Cough is an effective method of clearing secretions from the larger airways in healthy individuals. However, respiratory muscle impairment leads to difficulty with coughing and clearing secretion, subsequent mucus plugging and pulmonary infection.12 With narrow airways, coughing can have detrimental effects if used inappropriately over an extended period as the primary method of clearing secretions.

Effective mucus clearance is essential for lung health, and airway disease is a consistent consequence of poor clearance.12 Airway clearance techniques (ACTs) to assist with secretion clearance are widely recommended and can include both mucus-mobilizing techniques and assisted cough techniques.13

Studies recommend that ACTs be used as the primary method of mobilizing secretions from the middle and small airways to the larger airways. Then, effective coughing can be used to clear secretions from the larger airways, thereby preserving the integrity of the larger airways.13

AffloVest Mechanical High Frequency Chest Wall Oscillation HFCWO

The introduction of the AffloVest in 2013 revolutionized the High Frequency Chest Wall Oscillation market by bringing a proven treatment to patients and allowing for mobility during use. The ability for treatment during everyday activities has allowed patients to conduct their therapy while on the go which may led to better, overall patient adherence.

Traditional compression vest systems are comprised of an air-pulse generator and an inflatable vest that is connected by tubes, which leaves patients tethered to a wall during treatment. Once the patient puts the vest on and turns on the generator, each squeeze of the vest provides pressured air pulses to oscillate the chest wall and produce a cough.

AffloVest provides patient-specific therapy with 8 anatomically positioned oscillating motors to create individual pressure waveforms to target all lobes of the lungs, posteriorly and anteriorly, to loosen, thin and mobilize lung secretions. It is designed to mimic the gold standard chest physical therapy (CPT).

The battery powered AffloVest is designed to increase therapy adherence through mobility. The ability to do airway clearance therapy on the go while performing normal, daily activities can provide more consistent therapy compliance and an improved quality of life.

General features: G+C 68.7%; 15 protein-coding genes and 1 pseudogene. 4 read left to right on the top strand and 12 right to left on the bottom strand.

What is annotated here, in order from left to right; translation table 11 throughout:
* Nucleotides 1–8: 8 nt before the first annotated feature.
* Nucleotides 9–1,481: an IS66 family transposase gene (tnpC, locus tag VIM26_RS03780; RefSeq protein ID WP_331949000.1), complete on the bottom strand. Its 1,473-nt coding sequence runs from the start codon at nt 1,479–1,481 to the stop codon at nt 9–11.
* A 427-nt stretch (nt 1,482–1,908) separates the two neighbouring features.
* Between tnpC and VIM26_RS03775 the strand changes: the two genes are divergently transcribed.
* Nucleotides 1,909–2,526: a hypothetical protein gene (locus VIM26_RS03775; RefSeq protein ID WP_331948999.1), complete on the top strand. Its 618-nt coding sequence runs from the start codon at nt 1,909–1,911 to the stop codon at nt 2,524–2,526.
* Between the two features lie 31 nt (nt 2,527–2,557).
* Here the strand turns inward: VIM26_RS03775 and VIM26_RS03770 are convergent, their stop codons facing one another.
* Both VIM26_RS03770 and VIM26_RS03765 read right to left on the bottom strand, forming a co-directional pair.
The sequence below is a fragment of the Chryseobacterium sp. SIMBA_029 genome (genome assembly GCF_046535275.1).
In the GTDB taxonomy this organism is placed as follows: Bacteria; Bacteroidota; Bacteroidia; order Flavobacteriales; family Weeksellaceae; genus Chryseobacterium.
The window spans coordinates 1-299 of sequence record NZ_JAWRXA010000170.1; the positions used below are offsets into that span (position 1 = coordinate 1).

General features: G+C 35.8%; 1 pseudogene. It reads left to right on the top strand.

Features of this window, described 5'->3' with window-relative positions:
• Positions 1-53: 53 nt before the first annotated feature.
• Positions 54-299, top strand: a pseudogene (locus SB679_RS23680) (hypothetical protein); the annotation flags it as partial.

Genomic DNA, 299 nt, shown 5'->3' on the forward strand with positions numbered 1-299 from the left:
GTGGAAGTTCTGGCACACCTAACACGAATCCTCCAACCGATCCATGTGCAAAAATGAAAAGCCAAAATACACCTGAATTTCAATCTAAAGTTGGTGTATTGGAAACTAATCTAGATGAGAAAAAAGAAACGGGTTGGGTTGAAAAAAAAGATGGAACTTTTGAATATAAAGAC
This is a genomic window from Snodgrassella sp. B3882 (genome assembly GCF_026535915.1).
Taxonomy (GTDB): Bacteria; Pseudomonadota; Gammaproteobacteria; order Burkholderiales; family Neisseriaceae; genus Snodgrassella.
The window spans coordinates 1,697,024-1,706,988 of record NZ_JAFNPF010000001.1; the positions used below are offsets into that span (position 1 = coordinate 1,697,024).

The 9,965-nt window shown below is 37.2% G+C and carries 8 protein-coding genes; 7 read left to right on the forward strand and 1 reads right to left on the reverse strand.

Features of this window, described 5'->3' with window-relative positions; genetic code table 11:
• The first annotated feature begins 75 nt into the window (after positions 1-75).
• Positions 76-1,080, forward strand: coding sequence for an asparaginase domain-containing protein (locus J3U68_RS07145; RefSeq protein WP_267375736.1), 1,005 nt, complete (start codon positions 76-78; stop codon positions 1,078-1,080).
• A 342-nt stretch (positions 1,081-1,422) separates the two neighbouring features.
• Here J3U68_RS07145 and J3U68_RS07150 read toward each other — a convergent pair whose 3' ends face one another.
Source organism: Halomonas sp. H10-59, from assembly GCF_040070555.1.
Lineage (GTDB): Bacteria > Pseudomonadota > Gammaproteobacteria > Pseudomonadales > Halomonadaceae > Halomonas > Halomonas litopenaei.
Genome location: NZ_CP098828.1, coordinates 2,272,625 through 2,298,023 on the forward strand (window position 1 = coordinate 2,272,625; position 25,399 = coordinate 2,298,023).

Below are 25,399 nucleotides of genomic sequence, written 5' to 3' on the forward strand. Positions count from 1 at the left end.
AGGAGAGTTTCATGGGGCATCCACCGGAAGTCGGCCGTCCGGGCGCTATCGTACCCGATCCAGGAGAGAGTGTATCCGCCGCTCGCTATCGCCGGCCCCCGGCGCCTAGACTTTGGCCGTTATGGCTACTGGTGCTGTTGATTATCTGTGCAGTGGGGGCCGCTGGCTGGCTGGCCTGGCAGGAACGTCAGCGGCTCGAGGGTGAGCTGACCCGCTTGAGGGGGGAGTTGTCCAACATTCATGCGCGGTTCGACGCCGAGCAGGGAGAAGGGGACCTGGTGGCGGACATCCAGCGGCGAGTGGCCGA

1. Lung
2. COPD Foundation:
3. Ramos, F. et al. Clinical Issues of Mucus Accumulation in COPD. International Journal of COPD. 2014.
4. Cook, N.S. et al. Patients’ Perspectives on COPD: Findings from a Social Media Listening Study. European Respiratory Journal Open Research. 2019
5. American Lung Association:
6. Kosmas E, et al., Bronchiectasis in Patients with COPD: An Irrelevant Imaging Finding or a Clinically Important Phenotype? CHEST 2016;150(4):894A.
7. Aksamit, T. et al. Bronchiectasis and Chronic Airway Disease: It is not just about Asthma and COPD. CHEST Journal. October 2018

8. Weycker D, et al., Prevalence and Incidence of Non-cystic Fibrosis BE Among US Adults in 2013. Chron Respir Dis 2017. Nov;14(4): 377-384.
9. Athanazio, R et al. Airway disease: similarities and differences between asthma, COPD and bronchiectasis. Clinics (2012) 67(11):1335
10. Alana Biggers, MD, MPH Does COPD show up on an X-ray?
11. Sarkar M, Bhardwaz R, Madabhavi I, Modi M. Physical signs in patients with chronic obstructive pulmonary disease. Lung India. 2019;36(1):38–47.
12. Fahy JV, Dickey BF. Airway mucus function and dysfunction. N Engl J Med. 2010;363(23):2233–2247.
13. McIlwaine M, Bradley J, Elborn JS, et al. Personalizing airway clearance in chronic lung disease. Eur Respir Rev 2017; 26: 16008

Fill out the form below for your Bronchiectasis Resource Kit

  • This field is for validation purposes and should be left unchanged.